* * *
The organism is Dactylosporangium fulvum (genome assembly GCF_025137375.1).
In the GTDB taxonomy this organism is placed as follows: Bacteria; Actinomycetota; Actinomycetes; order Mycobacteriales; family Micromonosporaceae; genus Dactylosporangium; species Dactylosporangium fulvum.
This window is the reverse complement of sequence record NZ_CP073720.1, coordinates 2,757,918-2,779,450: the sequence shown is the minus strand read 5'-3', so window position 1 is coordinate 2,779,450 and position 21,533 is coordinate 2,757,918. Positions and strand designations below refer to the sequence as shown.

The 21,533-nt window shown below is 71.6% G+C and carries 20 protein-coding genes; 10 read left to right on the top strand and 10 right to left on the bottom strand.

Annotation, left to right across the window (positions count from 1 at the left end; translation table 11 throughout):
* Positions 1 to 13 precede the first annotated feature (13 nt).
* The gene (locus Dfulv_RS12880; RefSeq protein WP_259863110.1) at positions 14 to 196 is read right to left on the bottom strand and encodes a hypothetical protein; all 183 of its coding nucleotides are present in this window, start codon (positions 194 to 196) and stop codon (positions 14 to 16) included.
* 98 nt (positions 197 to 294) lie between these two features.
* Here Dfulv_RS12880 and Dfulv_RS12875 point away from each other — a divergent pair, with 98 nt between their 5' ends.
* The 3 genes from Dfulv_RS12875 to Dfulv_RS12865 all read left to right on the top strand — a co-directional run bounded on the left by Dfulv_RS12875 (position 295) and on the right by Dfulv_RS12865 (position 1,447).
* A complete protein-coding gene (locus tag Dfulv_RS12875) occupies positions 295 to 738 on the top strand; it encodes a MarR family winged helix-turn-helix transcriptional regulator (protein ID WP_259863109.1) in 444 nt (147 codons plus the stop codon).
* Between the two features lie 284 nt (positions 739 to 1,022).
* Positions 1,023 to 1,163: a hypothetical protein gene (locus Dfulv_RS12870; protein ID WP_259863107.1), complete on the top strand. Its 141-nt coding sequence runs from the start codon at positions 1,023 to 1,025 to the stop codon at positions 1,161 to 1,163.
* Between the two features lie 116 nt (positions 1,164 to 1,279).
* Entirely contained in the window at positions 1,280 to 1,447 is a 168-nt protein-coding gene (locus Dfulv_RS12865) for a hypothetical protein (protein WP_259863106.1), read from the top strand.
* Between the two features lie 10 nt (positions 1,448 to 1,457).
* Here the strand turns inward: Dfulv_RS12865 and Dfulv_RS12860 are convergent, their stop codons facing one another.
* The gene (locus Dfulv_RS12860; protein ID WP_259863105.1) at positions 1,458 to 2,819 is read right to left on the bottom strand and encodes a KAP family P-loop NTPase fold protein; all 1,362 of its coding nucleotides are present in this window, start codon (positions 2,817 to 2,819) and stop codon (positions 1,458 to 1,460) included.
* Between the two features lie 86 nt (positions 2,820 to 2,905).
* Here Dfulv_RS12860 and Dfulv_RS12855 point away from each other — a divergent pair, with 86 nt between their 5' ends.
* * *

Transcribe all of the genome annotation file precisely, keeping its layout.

The organism is Dactylosporangium fulvum (genome assembly GCF_025137375.1).
In the GTDB taxonomy this organism is placed as follows: Bacteria; Actinomycetota; Actinomycetes; order Mycobacteriales; family Micromonosporaceae; genus Dactylosporangium; species Dactylosporangium fulvum.
This window is the reverse complement of sequence record NZ_CP073720.1, coordinates 2,757,918-2,779,450: the sequence shown is the minus strand read 5'-3', so window position 1 is coordinate 2,779,450 and position 21,533 is coordinate 2,757,918. Positions and strand designations below refer to the sequence as shown.

The 21,533-nt window shown below is 71.6% G+C and carries 20 protein-coding genes; 10 read left to right on the top strand and 10 right to left on the bottom strand.

Annotation, left to right across the window (positions count from 1 at the left end; translation table 11 throughout):
* Positions 1 to 13 precede the first annotated feature (13 nt).
* The gene (locus Dfulv_RS12880; RefSeq protein WP_259863110.1) at positions 14 to 196 is read right to left on the bottom strand and encodes a hypothetical protein; all 183 of its coding nucleotides are present in this window, start codon (positions 194 to 196) and stop codon (positions 14 to 16) included.
* 98 nt (positions 197 to 294) lie between these two features.
* Here Dfulv_RS12880 and Dfulv_RS12875 point away from each other — a divergent pair, with 98 nt between their 5' ends.
* The 3 genes from Dfulv_RS12875 to Dfulv_RS12865 all read left to right on the top strand — a co-directional run bounded on the left by Dfulv_RS12875 (position 295) and on the right by Dfulv_RS12865 (position 1,447).
* A complete protein-coding gene (locus tag Dfulv_RS12875) occupies positions 295 to 738 on the top strand; it encodes a MarR family winged helix-turn-helix transcriptional regulator (protein ID WP_259863109.1) in 444 nt (147 codons plus the stop codon).
* Between the two features lie 284 nt (positions 739 to 1,022).
* Positions 1,023 to 1,163: a hypothetical protein gene (locus Dfulv_RS12870; protein ID WP_259863107.1), complete on the top strand. Its 141-nt coding sequence runs from the start codon at positions 1,023 to 1,025 to the stop codon at positions 1,161 to 1,163.
* Between the two features lie 116 nt (positions 1,164 to 1,279).
* Entirely contained in the window at positions 1,280 to 1,447 is a 168-nt protein-coding gene (locus Dfulv_RS12865) for a hypothetical protein (protein WP_259863106.1), read from the top strand.
* Between the two features lie 10 nt (positions 1,448 to 1,457).
* Here the strand turns inward: Dfulv_RS12865 and Dfulv_RS12860 are convergent, their stop codons facing one another.
* The gene (locus Dfulv_RS12860; protein ID WP_259863105.1) at positions 1,458 to 2,819 is read right to left on the bottom strand and encodes a KAP family P-loop NTPase fold protein; all 1,362 of its coding nucleotides are present in this window, start codon (positions 2,817 to 2,819) and stop codon (positions 1,458 to 1,460) included.
* Between the two features lie 86 nt (positions 2,820 to 2,905).
* Here Dfulv_RS12860 and Dfulv_RS12855 point away from each other — a divergent pair, with 86 nt between their 5' ends.